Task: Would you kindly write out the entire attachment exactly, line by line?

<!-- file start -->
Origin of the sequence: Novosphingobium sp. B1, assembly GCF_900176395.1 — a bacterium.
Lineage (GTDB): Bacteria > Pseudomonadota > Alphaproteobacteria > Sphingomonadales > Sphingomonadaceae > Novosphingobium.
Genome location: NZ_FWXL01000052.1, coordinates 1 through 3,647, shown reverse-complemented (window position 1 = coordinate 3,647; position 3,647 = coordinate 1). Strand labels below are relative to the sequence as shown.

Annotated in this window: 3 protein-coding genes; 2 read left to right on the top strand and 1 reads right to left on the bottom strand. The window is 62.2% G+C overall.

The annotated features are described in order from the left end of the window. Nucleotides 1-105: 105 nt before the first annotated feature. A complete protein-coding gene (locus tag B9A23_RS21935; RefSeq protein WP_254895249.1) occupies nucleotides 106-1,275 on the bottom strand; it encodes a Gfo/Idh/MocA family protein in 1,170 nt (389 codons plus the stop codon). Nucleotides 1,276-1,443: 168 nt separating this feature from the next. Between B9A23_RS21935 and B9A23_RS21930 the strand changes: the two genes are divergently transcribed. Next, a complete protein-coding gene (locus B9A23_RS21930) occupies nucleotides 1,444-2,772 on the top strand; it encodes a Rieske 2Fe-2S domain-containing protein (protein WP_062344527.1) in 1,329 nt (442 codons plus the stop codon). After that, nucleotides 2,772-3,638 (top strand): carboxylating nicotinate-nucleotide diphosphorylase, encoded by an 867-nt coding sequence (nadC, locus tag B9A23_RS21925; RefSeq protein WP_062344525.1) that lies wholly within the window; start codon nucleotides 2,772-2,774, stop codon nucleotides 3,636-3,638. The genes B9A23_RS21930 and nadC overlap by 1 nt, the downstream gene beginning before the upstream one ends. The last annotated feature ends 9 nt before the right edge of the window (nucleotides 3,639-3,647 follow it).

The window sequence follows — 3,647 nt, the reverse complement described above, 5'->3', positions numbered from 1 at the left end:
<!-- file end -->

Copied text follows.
Origin of the sequence: Novosphingobium sp. B1, assembly GCF_900176395.1 — a bacterium.
Lineage (GTDB): Bacteria > Pseudomonadota > Alphaproteobacteria > Sphingomonadales > Sphingomonadaceae > Novosphingobium.
Genome location: NZ_FWXL01000052.1, coordinates 1 through 3,647, shown reverse-complemented (window position 1 = coordinate 3,647; position 3,647 = coordinate 1). Strand labels below are relative to the sequence as shown.

Annotated in this window: 3 protein-coding genes; 2 read left to right on the top strand and 1 reads right to left on the bottom strand. The window is 62.2% G+C overall.

The annotated features are described in order from the left end of the window. Nucleotides 1-105: 105 nt before the first annotated feature. A complete protein-coding gene (locus tag B9A23_RS21935; RefSeq protein WP_254895249.1) occupies nucleotides 106-1,275 on the bottom strand; it encodes a Gfo/Idh/MocA family protein in 1,170 nt (389 codons plus the stop codon). Nucleotides 1,276-1,443: 168 nt separating this feature from the next. Between B9A23_RS21935 and B9A23_RS21930 the strand changes: the two genes are divergently transcribed. Next, a complete protein-coding gene (locus B9A23_RS21930) occupies nucleotides 1,444-2,772 on the top strand; it encodes a Rieske 2Fe-2S domain-containing protein (protein WP_062344527.1) in 1,329 nt (442 codons plus the stop codon). After that, nucleotides 2,772-3,638 (top strand): carboxylating nicotinate-nucleotide diphosphorylase, encoded by an 867-nt coding sequence (nadC, locus tag B9A23_RS21925; RefSeq protein WP_062344525.1) that lies wholly within the window; start codon nucleotides 2,772-2,774, stop codon nucleotides 3,636-3,638. The genes B9A23_RS21930 and nadC overlap by 1 nt, the downstream gene beginning before the upstream one ends. The last annotated feature ends 9 nt before the right edge of the window (nucleotides 3,639-3,647 follow it).

The window sequence follows — 3,647 nt, the reverse complement described above, 5'->3', positions numbered from 1 at the left end: